You can find out more and listen to the opening movement of the Suite here: https://www.kickstarter.com/projects/1611410447/rosetta-an-orchestral-album

Pledging packages for ‘The Rosetta Suite’ run from just £2, right up to £1,000 which would give you a Producers credit on the finished album and much more besides.

Edd is looking to raise a total of £2,500 and the closing date for pledges is 9th, January 2015. He is nearly 50% there already!

This sounds like a great idea and a very interesting project too and if the opening movement is anything to go by, the full Suite will be well worth listening to.

The second funding campaign is from one of the more recent arrivals to the local musical community, Tom Williams.

Tom’s band, The Boat, are currently taking a break so Tom is intending to release a seven track mini album of more acoustic based songs written on his battered Martin guitar.

Tom explained some of the reasons behind this new project: “Two years ago, just as the band were starting to record Easy Fantastic, I bought a new guitar. At the time I had never bought such an expensive instrument before and it scared the spit out of me. It was a beautiful battered and bruised Martin acoustic from 1971, and as soon as I got it home songs started falling out of it.”

You can find out more and listen to demo’s on Tom’s Pledge Music page here:

http://www.pledgemusic.com/projects/tomwilliamsminialbum

Pledging packages run from £6, which will get you a digital download of the finshed album, right up to £200, which will give you the chance to write and produce a song with Tom himself. He’ll even bring his portable studio to your house to do so!

Tom has already raised 75% of his total and you still have 98 days left to pledge.

Crowdfunding is now being used by all sorts of different enterprises and it’s easy to see why. From a musical point of view one great aspect of all this is that fans of the various acts get to be involved with their favourite artists and help them release new music that might otherwise never see the light of day. It’s also one more way of reinforcing that personal bond between the artist and the fan, which can only be a good thing for all concerned.

Pierless Music wish both Edd and Tom all the best with their own projects and look forward to hearing the finished results.

Why not get involved yourself and help these two exciting new local music projects get off the ground?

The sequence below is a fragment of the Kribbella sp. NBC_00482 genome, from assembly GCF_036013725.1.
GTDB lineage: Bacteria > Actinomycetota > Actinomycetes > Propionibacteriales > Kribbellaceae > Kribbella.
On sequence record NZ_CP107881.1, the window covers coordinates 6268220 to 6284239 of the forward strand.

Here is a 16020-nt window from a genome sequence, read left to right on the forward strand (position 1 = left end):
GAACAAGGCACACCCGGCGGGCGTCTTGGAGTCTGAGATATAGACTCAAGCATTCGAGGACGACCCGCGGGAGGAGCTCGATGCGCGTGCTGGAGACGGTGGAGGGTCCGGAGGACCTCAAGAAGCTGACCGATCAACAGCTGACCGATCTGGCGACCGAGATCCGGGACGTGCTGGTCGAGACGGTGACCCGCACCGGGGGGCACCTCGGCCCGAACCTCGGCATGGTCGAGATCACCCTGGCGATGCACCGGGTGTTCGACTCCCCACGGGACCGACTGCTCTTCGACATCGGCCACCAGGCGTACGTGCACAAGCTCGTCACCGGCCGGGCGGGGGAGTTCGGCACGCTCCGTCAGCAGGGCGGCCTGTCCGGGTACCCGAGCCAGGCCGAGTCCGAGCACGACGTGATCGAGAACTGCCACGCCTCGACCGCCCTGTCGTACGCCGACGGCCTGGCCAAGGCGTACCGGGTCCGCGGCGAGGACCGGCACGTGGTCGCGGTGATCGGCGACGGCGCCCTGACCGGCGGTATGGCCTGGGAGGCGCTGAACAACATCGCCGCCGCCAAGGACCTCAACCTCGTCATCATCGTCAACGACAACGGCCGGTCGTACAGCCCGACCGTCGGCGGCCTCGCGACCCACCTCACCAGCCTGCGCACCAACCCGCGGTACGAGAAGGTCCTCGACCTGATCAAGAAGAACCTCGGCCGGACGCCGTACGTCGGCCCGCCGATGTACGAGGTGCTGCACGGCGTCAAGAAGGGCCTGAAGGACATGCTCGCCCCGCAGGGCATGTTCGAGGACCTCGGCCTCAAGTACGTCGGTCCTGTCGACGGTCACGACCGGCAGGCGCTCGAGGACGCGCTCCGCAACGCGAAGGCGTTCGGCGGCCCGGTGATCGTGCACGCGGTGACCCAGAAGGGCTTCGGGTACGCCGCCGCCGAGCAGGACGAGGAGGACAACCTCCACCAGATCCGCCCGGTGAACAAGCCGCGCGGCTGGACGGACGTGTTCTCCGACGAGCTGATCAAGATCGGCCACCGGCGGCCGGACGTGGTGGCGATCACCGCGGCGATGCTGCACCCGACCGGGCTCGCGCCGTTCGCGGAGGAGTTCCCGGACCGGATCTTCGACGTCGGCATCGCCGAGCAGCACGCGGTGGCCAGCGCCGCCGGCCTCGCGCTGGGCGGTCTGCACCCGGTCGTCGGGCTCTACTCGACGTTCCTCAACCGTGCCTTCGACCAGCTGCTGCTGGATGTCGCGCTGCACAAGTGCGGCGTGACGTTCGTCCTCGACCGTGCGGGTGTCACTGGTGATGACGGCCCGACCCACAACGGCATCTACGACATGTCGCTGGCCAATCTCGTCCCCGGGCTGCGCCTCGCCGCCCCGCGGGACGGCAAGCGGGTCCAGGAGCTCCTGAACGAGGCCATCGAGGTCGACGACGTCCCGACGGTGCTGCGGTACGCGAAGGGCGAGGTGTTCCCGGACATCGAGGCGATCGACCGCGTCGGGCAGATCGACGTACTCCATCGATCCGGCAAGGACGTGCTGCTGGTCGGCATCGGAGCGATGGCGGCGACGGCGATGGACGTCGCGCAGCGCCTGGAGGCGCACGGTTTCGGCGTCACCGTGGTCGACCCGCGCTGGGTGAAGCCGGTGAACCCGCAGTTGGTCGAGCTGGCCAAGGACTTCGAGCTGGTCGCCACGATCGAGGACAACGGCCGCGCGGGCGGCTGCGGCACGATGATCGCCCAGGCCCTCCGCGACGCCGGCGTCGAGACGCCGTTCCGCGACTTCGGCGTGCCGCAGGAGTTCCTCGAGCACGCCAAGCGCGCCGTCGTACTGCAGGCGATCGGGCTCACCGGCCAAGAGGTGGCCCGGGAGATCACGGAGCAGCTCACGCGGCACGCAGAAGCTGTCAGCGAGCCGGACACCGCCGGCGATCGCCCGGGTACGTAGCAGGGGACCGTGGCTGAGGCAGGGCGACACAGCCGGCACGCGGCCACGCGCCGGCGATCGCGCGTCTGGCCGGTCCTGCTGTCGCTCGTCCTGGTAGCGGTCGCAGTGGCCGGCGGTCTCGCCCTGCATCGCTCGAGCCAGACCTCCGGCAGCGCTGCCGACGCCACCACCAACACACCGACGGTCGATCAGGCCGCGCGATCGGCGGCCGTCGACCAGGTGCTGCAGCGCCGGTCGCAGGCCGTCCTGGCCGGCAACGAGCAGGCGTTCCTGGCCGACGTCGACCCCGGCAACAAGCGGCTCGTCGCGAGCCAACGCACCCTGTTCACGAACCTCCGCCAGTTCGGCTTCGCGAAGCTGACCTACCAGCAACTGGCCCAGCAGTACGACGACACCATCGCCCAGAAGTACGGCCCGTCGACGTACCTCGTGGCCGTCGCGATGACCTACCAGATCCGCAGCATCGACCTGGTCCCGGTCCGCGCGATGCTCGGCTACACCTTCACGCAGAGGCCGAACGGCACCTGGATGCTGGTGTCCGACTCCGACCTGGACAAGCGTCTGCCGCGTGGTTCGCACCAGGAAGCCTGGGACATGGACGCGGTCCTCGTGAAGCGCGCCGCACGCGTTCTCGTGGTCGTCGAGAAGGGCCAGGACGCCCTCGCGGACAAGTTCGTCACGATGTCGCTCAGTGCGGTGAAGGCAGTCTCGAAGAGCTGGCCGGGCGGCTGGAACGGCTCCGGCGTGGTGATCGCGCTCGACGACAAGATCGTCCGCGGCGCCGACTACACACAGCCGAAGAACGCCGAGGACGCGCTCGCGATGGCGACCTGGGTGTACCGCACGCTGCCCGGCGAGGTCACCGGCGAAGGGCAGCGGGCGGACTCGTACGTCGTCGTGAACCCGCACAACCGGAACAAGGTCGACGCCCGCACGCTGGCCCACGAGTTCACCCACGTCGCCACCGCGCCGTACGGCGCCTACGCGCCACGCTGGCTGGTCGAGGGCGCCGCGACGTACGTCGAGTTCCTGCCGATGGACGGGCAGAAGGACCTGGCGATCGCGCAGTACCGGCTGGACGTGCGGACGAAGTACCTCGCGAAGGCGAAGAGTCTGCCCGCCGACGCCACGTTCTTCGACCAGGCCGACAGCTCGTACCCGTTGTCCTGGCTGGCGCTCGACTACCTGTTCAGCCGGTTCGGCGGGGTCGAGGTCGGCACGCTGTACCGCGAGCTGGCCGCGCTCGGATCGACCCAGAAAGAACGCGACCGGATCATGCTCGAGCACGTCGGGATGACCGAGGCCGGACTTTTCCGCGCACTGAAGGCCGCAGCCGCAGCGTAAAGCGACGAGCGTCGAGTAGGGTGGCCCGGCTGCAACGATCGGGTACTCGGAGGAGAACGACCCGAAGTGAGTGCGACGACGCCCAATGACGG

Diversity

Walking along the seafront on Saturday evening, on my way home from another music event, I was struck by the variety of both the music and the venues that I’d experienced over the past few days.

I know that this is probably nothing new to most of you, but let me explain.

On Thursday afternoon I’d been lucky enough to go and see The Kid Kapichi doing some recording locally. I even managed to take some photo’s of the band ‘at work’ as well.

Thursday evening saw me at The Roomz, in St Leonards, to catch the first set by singer/songwriter/guitarist Keith Foster. He really ought to play more gigs you know.

On Friday evening I went to The Union Bar, formerly The Tubman, to watch Barb Wire Dolls and Maid Of Ace. And very good it was too.

And finally, early Saturday evening, I went to the launch of the new Book Buster bookshop in Queens Rd, Hastings. Apart from giving away free cake, and who can resist free cake, they also had an instore gig featuring both Tim Hoyte and Otti Albietz (plus Thad).

All the gigs were enjoyable. But, it was the diversity of both the music played at the gigs and the venues that they took place in that struck me on that stroll home along the prom.

Yes, I know that seeing The Kid Kapichi in the ‘studio’ wasn’t something that was open to all, but hopefully you get the idea?

From soft rock to loud punk rock, Indie rock to folky guitar tunes.

From a bookshop to a bar, a recording studio to a sweaty pub.

From being the only ‘gig’ goer to being one of nearly 100, including a man with no clothes on!

If you ever wanted to try and sum up the Hastings music scene, those few days would be a great place to start.

Enjoy.

Going Into The Studio?

We came across these two videos recently and thought we’d share them with you.

If you are in a band, or even if you’re a solo act and you’re going into the recording studio any time soon, they are well worth watching.

They may well save you a lot of time, effort and money.

Warning: Both videos contain very strong language!

Another word of warning. He’s not very complimentary about bass players. So, if you’re a bass player, you might want to cover your ears at certain points.

Part 1:

Here’s Part 2:

Now, go and make that record.